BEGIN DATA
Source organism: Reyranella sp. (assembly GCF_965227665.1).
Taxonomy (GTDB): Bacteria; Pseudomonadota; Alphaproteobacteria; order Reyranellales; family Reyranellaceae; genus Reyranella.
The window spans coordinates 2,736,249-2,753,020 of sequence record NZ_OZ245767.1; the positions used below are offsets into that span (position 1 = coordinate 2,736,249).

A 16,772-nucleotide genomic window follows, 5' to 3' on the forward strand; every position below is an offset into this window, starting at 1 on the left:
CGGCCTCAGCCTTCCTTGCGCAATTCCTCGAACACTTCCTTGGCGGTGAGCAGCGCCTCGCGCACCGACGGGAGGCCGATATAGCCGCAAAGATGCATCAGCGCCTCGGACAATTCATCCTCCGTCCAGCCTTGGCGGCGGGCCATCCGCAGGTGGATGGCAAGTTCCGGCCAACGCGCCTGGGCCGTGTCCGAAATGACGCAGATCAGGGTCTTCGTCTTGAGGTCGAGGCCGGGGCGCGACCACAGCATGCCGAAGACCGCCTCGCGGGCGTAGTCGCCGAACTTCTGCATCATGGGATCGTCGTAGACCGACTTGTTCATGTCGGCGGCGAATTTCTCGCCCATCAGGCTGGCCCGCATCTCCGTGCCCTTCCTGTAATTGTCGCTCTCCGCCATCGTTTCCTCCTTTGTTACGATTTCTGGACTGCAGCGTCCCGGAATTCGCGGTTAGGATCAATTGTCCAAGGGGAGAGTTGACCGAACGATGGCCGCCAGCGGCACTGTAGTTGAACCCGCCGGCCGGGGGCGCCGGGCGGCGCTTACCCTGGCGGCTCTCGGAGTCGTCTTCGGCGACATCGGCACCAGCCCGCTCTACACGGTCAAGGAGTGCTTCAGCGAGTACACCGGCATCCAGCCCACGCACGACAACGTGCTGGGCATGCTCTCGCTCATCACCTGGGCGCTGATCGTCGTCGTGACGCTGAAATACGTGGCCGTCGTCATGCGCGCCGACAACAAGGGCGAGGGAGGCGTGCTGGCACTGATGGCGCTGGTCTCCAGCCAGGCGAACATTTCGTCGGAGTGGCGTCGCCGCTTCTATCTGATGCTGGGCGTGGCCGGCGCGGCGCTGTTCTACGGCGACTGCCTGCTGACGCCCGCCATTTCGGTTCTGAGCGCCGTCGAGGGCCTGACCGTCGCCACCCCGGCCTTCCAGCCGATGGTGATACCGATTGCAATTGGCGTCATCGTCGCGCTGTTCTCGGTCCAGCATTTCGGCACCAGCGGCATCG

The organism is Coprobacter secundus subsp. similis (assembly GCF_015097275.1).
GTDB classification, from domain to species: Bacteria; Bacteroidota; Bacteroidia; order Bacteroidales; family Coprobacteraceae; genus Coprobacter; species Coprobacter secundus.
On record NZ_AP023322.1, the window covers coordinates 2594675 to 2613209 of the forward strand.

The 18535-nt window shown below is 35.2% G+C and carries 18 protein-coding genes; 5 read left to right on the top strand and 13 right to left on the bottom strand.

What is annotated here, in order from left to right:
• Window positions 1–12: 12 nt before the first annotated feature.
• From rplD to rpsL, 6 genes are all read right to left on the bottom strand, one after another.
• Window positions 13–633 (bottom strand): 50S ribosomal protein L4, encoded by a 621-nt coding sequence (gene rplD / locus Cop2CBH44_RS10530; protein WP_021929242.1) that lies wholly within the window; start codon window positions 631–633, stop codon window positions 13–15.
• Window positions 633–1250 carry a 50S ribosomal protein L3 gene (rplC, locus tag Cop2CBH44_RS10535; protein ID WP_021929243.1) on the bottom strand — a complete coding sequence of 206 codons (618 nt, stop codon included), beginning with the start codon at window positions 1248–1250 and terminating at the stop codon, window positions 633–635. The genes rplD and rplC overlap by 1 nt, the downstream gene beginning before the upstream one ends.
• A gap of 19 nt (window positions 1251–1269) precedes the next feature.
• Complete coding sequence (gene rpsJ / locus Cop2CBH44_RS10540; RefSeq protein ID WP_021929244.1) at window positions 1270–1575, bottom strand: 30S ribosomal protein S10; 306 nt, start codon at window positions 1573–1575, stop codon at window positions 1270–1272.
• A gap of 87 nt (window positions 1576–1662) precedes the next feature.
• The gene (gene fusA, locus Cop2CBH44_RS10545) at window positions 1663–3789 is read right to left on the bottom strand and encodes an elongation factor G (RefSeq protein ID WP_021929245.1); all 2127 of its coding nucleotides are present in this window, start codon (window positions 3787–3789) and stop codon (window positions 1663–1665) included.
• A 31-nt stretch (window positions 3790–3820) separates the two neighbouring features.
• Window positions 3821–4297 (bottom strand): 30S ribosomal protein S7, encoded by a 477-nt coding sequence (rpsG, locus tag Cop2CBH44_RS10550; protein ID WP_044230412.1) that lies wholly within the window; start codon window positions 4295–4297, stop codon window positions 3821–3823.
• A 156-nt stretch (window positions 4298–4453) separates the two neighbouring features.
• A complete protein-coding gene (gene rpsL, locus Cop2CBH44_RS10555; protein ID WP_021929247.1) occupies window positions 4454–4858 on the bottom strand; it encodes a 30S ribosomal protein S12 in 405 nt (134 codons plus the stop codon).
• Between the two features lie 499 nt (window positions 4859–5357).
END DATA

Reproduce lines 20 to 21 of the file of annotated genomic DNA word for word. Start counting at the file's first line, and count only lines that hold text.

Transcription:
• Window positions 3821–4297 (bottom strand): 30S ribosomal protein S7, encoded by a 477-nt coding sequence (rpsG, locus tag Cop2CBH44_RS10550; protein ID WP_044230412.1) that lies wholly within the window; start codon window positions 4295–4297, stop codon window positions 3821–3823.
• A 156-nt stretch (window positions 4298–4453) separates the two neighbouring features.